One way to really tighten up your budget and generate a multitude of other life and money-saving benefits, of course, is to tighten up your diet. Now overall, what and how much you eat is the most important thing of all when it comes to meeting your physical and financial goals. Simply put, if you eat more you will spend more, and if you eat more calories than you burn, you will gain weight. And vice versa. That is the crux of it all, simple. How you get there is up to you really, but here’s a bit on some of my own findings.
The main way I make sure I don’t eat too much and therefore spend too much is by skipping breakfast. In 2016 I heard about “Bulletproof Coffee” right in and around the time I heard of fasting as a modern practice and, in particular, intermittent fasting. There are various benefits to fasting depending on the type, and high-fat diets such as the ketogenic diet are emerging as very popular as we move past the confusion created by the misnomer and double entendre of the word ‘fat’. But above-all, to me, it was what allowed me to justify skipping breakfast as I have never had much of an appetite in the mornings, especially early. I’m usually up well before the sun to either surf or work, and now that I know I can just add some fat (clean butter or ghee and coconut or mct oil) to my coffee and blend (if you’re so inclined to froth), I feel free to get out into the world knowing that the coffee will keep me going for hours. The fat keeps you feeling satiated (full) and feeds your brain the much-needed energy it requires to function at its best.
The idea that waking up and filling ourselves with sugary grains (aka ‘cereal’) and empty carbs (aka ‘bananas’) first thing in the morning is dying. Starting your day like this keeps your body running on these sugars and begging for another hit the minute it starts to run low. Eating one or two meals per day, or sporadically within a window of 6-8 hours each day, allows your body to reach homeostasis in between meals. Eating higher fat diets and only fats during your fasting periods allows the body to adjust to using ketones for energy from time-to-time instead of glycogen (carbs). This way, when you do run low on fuel from your food later in the day or while entering your 4th hour of your morning out and about pursing the activity of your choice (remember, you’re going to be retired soon) you don’t get hangry, or desperately hungry enough to buy ($$$) a sugary snack to tie you over for the next 20 minutes until you get home and can enjoy your healthy, well-rounded, affordable lunch (that you’ve already paid for anyway when you got the groceries so don’t waste).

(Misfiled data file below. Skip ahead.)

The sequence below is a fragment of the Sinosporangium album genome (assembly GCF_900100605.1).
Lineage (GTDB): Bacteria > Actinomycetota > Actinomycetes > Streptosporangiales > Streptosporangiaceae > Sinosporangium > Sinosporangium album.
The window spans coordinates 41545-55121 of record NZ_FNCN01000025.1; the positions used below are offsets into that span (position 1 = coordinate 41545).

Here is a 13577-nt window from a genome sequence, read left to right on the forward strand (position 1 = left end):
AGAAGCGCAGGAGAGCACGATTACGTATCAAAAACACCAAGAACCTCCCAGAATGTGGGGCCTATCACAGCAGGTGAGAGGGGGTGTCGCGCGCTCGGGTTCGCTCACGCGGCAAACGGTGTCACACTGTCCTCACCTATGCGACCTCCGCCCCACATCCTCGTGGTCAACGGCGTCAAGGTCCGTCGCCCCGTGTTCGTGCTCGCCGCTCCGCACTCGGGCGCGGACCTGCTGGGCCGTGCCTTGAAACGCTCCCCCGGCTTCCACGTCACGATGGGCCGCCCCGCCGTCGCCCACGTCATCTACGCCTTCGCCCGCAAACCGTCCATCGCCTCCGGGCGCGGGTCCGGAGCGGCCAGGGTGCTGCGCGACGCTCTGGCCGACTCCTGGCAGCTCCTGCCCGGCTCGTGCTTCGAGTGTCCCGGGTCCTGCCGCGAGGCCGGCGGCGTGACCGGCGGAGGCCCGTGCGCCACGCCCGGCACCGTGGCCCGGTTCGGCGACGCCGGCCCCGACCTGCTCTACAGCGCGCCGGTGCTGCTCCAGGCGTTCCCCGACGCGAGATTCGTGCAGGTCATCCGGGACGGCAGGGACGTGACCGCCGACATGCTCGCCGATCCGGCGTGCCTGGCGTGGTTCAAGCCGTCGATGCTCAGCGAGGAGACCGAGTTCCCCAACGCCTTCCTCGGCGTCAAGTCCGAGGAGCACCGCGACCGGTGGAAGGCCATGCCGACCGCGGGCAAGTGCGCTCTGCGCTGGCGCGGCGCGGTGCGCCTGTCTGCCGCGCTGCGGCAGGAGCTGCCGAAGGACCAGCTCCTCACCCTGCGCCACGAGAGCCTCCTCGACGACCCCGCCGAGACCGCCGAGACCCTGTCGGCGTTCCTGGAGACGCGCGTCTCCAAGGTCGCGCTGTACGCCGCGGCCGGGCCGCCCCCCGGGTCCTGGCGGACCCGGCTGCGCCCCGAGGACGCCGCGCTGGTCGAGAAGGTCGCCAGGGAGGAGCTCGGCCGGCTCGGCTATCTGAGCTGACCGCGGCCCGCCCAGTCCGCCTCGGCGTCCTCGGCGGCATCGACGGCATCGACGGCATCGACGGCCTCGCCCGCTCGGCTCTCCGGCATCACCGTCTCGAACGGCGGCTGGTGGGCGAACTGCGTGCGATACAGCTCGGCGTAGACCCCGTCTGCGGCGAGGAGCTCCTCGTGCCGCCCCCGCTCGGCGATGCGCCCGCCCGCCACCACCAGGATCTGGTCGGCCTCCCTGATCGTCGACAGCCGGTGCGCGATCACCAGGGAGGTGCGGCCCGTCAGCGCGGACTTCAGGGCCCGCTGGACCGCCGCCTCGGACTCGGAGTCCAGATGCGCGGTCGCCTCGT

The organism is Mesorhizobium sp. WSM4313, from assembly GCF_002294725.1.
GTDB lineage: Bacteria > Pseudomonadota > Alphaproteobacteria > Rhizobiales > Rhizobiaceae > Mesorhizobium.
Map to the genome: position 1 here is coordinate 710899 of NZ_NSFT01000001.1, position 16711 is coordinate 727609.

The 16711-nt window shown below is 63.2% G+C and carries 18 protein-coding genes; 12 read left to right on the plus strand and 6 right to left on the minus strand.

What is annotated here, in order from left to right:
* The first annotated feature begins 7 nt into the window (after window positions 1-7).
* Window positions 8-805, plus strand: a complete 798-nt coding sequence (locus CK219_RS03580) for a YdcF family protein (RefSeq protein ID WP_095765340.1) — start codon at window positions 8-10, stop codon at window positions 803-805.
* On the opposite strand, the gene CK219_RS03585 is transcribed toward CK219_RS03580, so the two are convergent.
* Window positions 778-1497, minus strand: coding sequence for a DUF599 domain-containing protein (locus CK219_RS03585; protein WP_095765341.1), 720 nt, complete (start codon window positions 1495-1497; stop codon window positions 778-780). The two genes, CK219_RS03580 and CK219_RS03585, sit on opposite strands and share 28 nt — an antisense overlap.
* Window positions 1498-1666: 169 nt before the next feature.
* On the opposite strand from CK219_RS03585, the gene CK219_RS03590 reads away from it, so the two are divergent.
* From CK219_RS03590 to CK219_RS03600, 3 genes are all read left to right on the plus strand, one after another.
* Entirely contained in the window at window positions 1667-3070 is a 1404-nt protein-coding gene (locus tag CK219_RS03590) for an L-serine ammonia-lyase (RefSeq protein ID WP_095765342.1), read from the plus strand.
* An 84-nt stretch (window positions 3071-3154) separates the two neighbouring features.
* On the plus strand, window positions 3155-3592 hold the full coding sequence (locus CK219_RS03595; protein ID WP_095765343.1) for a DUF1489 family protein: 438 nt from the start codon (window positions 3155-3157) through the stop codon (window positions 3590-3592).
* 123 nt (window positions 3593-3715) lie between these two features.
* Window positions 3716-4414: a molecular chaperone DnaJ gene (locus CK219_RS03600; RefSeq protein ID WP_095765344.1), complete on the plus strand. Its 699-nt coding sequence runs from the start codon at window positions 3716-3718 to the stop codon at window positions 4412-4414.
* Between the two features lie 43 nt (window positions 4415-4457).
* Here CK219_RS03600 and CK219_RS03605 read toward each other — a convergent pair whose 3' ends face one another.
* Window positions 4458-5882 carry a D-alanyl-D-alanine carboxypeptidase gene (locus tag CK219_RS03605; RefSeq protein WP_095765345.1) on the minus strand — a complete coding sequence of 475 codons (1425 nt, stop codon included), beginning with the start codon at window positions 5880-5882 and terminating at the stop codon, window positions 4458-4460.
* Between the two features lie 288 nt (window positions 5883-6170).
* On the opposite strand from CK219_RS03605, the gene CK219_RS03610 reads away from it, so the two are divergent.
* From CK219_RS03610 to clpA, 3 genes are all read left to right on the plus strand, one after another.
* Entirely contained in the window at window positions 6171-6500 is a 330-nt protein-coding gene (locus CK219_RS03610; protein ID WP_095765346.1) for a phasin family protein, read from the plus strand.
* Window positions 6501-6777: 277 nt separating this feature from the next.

Now, do you love breakfast way too much to skip it? Is this all unfathomable to you? That’s OK. It’s more about demonstrating some little things I’ve found along the way that I find helpful and that suit me, but you gotta do you, and the point is to find out what works for you. Maybe you skip lunch? Or eat little in the afternoon/evenings? Where I live, most of the people eat sparsely through the day and have huge meals at 9pm just before going to sleep, which isn’t recommended in most fitness and weight-loss circles, but that’s OK. The bottom line is that if you live active, eat good food (and not too much of it) your general fitness will take care of itself and, by extension, so will your budget (or is it the other way around?).
The most important notion I am trying to get across is that it is important to question norms. We buy diamonds for weddings because DeBeers made it a societal norm. We smoked in cars with our children because it was a societal norm. We ate three starchy, environmentally unfriendly and unsustainable meals per day because it was a societal norm. We worked the majority of our lives to pay for things we didn’t actually need and couldn’t actually afford because it was a societal norm. But none of these norms are based on sound fact and judgement. And none of these norms are necessities. And none of these norms need live-on.
All you really have to do to break free of these norms is to recognize them for what they are, develop your own path (the easy part) and execute that plan consistently (the harder part). Money. Diet. Fitness. Love. Life. That’s it.